The evaluating agency should submit a report of about 40-50 pages. It should give recommendations for betterment in the light of their finding in clear terms.

    Some observations on the functioning of CE and Nodal CE centers may be given in the report.

    Second External Evaluation:
    After Four Years

    The report of the first external evaluation carried out after completion of 2 years of the CE Programmed and the appraisal report prepared by SLM/SDAE after 3 years of the CEP will be available for reference and would be quite useful for planning this external evaluation report and the first appraisal report and discussions with the ZSS functionaries.

    The focus of the second external evaluation is on actual "Programmed, Implementation and Process". The entire CE activities, top be carried out after establishing the centres, can be divided into 2 groups, namely (1) Core functions of the Nodal and CE centres and (2) Target Specific Functional Programmes. The core functions are very important and the evaluators will have to carefully evaluate how these functions are being performed in a district. This can be done only by taking appropriate samples of Nodal and CE centres. The evaluation of activities under the second group will have to be done by considering various activities undertaken in the district and taking an appropriate sample of beneficiaries and the important activities. Of course, data and information necessary for evaluation has to be collected from the ZSS office and Nodal and CE centres.

    EVALUATION OF CORE FUNCTIONS OF NODAL AND CE CENTRES
    Sample Design and size
    Fifty Continuing Education centers and 5 connected Nodal centers should be covered in the sample. For this purpose random selection from each block or region could be done and this would be two stage sampling, village and then CE centers.

    The list of connected nodal centers to the above 50 CE centers should be prepared and five nodal centers among them should be selected in the sample by random method.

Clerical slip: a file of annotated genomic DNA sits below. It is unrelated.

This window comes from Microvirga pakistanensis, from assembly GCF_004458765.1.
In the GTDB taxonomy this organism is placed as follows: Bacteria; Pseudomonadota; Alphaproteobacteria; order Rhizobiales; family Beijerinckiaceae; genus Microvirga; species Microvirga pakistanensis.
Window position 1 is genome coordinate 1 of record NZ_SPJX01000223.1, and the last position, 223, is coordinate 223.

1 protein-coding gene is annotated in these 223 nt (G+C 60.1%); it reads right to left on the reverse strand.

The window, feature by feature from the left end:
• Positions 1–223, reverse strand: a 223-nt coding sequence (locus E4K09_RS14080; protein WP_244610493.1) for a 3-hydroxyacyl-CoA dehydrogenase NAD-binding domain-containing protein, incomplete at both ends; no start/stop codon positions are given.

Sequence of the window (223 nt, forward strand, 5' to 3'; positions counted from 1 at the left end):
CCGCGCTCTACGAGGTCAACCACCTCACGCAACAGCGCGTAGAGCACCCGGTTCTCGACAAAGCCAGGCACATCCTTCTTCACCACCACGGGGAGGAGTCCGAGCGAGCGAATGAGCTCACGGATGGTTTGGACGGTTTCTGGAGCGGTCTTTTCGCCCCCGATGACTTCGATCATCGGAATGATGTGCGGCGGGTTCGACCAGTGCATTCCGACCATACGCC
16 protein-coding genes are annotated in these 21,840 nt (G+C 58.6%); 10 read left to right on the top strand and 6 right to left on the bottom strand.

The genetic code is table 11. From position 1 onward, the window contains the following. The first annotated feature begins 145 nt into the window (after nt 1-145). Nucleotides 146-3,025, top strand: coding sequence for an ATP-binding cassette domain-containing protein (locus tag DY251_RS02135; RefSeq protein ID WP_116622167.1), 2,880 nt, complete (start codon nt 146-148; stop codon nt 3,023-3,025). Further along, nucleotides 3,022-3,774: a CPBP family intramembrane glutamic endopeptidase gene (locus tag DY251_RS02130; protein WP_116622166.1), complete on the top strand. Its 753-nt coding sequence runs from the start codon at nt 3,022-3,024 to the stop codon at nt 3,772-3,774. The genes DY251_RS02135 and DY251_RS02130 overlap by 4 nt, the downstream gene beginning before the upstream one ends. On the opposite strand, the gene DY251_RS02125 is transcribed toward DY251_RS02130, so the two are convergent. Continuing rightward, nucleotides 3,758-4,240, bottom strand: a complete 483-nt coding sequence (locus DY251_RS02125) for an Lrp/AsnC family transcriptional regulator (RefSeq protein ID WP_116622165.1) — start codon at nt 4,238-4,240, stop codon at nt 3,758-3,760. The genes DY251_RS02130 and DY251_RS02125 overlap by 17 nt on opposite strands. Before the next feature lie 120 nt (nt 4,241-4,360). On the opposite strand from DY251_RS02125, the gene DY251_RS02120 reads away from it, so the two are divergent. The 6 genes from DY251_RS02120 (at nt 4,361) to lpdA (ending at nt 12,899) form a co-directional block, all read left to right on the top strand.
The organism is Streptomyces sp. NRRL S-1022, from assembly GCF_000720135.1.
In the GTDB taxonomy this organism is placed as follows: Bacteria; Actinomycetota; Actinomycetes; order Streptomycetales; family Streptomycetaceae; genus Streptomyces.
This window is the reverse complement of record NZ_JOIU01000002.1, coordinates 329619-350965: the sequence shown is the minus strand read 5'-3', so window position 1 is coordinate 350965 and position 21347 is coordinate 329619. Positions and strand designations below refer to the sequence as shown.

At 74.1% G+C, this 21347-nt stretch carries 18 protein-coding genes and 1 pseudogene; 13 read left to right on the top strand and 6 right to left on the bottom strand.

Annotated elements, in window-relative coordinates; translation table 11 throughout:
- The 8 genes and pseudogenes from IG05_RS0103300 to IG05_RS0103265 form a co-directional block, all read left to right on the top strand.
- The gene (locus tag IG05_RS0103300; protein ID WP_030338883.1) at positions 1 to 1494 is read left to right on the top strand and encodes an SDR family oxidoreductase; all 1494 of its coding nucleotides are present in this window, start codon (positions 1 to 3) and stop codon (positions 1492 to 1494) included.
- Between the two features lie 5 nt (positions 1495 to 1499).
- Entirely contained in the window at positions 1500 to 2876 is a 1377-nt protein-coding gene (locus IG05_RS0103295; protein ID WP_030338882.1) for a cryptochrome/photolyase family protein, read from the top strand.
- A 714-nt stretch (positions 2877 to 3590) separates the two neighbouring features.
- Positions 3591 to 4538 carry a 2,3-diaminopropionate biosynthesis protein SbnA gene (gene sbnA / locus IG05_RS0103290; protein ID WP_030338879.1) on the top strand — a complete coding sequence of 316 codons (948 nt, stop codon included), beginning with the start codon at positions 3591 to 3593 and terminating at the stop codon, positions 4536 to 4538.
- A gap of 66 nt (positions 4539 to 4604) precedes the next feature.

All important core functions should be evaluated in the basis of the sample drawn of CE and Nodal CE centers. The important core functions and the indicators to be covered are listed below.

    Support Function of Nodal CE Centres
    The in-charge Prerak of the nodal CE center has to perform a number of support functions for the CE centers attached. It has to be evaluated as to how effectively he has been going this. A number of questions on this will have to be included in the questionnaire for the Prerak of the nodal CE center and for the Prerak of the CE center. This will also involve finding out how the ZSS has been instructing the preraks of the modal and CE centers and giving them support.
    Library
    1. Library has been set up or not.
    2. Number of books and the variety
    3. Circulation, whether books are issued, to what extent, who and how many are the borrowers?
    4. Display and maintenance of library and its records
    5. Timings of the library and how many days in a week kept open.
    Reading Room
    1. Timings of the reading room
    2. How many and on what days kept open in a week?
    3. What are the reading materials subscribed?
    4. How many people visit the reading room?
    5. Any volunteer help received for running the reading room?
    Information and Development Centre

    • Type of information disseminated.
    • Method of dissemination.
    • Use of various media.
    • How many people approach for information?
    • What are the initiatives taken by the prerak to disseminate information?
    • Types of material available at the center.
    • Resource persons.
    • Participation/support of the government departments, other agencies
    • Issues on which the Charcha Mandals are organized, how many, number of participants?